Just Jeff's Hiking Page

"Going to the woods is going home, for I suppose
we came from the woods originally."

- John Muir

Hammock Supports

Tree Huggers
My Tree Huggers are on the right, with the stock Hennessy Tree Huggers on the left for comparison.

I used 1" nylon webbing, and mine measure 52" and 4 oz. The webbing I used is thicker than Hennessy's, so mine are 3 oz heavier.

Combining Tree Huggers
Sometimes you get to a campsite and the perfect trees are a little bigger than the tree huggers will fit. In this case, if you've brought an extra hugger you can combine the two into one long strap so it'll fit...and you don't need an additional gear to do it (like a carabiner). I often combine straps like this when I'm hanging my son's hammock next to mine from the same tree.
First, set the two huggers side by side. Here, the Hennessy is the black one on the left and my homemade one is the dark green one on the right.
Thread the green one through the loop on the end of the black one.
Thread the other end of the black one through the loop on the green one.
Pull it tighter.
And it should look like this when it's finished.

These pull pretty tight when you put weight on them so it can be a bit of a hassle to get them apart, but it's not too bad.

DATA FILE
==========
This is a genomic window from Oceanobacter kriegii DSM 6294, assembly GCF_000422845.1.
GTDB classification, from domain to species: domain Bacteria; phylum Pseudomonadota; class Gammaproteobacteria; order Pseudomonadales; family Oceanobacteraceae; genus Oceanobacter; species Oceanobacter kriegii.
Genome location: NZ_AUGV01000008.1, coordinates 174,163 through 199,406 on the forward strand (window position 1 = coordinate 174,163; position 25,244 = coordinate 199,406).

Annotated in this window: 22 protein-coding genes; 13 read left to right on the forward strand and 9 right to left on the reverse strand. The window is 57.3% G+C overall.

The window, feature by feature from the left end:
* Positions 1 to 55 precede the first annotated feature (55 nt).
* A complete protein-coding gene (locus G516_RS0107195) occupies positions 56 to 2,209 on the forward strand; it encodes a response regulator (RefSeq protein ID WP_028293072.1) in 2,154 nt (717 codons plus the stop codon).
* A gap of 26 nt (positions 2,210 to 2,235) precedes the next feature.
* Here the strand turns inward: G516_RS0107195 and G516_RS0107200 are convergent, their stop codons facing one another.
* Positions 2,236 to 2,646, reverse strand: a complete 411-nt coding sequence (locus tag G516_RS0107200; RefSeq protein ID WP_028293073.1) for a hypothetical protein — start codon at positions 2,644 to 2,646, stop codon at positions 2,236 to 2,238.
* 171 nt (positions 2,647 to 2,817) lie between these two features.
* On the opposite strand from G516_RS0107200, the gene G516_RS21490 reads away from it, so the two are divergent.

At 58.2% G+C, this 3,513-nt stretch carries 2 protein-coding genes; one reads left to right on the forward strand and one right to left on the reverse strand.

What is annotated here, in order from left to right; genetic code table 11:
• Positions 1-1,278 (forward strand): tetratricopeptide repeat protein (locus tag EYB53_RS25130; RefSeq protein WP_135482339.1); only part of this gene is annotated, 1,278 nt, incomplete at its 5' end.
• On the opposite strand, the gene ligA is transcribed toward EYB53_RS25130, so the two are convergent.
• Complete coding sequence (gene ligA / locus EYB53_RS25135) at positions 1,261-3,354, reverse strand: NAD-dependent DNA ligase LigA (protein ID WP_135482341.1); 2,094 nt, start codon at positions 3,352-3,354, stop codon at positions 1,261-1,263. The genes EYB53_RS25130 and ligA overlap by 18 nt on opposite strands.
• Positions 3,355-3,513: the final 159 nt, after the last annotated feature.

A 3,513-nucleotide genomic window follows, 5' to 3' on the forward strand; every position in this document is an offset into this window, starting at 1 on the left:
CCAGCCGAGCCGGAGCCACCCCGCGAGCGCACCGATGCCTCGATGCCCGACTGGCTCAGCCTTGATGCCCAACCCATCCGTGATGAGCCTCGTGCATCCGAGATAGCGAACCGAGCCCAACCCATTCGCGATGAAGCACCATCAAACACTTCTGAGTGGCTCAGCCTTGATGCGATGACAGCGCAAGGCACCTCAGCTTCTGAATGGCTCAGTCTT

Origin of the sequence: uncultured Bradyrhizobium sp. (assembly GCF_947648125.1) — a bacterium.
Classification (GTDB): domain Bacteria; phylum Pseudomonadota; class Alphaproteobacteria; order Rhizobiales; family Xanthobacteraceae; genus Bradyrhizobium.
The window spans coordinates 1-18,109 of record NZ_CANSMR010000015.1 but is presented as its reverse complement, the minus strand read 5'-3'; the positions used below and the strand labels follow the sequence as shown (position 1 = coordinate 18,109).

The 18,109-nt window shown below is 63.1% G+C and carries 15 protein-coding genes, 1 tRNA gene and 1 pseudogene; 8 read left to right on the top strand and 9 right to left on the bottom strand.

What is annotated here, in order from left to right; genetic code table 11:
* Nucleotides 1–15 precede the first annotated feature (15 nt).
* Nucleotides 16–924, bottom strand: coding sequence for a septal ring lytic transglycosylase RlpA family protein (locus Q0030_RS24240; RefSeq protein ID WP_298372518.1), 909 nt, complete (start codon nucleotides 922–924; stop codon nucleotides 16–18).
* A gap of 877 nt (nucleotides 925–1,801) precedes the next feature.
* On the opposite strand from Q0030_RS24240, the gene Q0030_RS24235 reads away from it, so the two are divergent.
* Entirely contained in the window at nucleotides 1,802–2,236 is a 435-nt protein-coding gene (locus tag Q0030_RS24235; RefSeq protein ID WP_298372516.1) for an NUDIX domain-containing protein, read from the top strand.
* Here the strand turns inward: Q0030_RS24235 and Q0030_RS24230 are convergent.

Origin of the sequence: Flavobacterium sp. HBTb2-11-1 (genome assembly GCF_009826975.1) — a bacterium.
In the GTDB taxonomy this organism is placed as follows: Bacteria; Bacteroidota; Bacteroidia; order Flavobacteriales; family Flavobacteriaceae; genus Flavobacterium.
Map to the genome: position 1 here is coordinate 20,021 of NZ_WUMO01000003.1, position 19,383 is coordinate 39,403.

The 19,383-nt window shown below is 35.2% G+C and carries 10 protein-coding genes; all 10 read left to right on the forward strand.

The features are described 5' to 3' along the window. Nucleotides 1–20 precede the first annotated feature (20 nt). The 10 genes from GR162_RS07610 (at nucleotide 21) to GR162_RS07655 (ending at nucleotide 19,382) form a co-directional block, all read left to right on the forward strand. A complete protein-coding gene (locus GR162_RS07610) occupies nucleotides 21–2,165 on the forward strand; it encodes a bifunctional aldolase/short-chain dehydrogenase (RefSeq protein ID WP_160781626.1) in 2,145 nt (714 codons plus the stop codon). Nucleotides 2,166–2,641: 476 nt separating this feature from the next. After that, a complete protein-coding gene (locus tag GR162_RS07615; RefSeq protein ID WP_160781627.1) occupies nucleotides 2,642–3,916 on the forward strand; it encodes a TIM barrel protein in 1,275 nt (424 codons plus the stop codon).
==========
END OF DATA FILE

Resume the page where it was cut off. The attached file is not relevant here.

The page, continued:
Polypro Tree Straps
I made hammock supports from 1" Polypro webbing, finished length 130" each.

I sewed a loop in one end, and use this loop to make a slipknot to slide over the hammock (just like the Spectra below), then use the "4 wrap" method to hang it on the tree. This is a picture of the wraps, with the extra just wrapped around the tree to keep it out of the way.

They weigh 2 oz each.

Spectra Hammock Supports
My Spectra supports are just 9' (I think) lengths of rope with a bight tied in the end. I attach the support to the hammock as described below, then use tree huggers and the Hennessy lashing (aka lineman's lashing or figure-8 lashing) to attach the support to the tree huggers.

First, tie an overhand knot into a bight of rope.

Second, form a larkshead in the end to slide the hammock into.

Third, slide the hammock end through the loop, ensuring the whipping is on the outside of the Spectra.

Fourth, tighten the rope and youíre done.

Each time you set up the hammock, make sure the Spectra hasnít slipped over the whipping. Mine is stiff enough that this has never happened.

Although it isnít cotton, I think the free end near the knot will act as a dripcord for any rain running down the cord.

Hereís a quick way to tie the hammock up. Put a carabiner on the tree huggers, then just a ďdouble slip knotĒ in the Spectra. It holds and itís quicker to tie and adjust than the Hennessy hitch.

I donít hike with carabiners, though.

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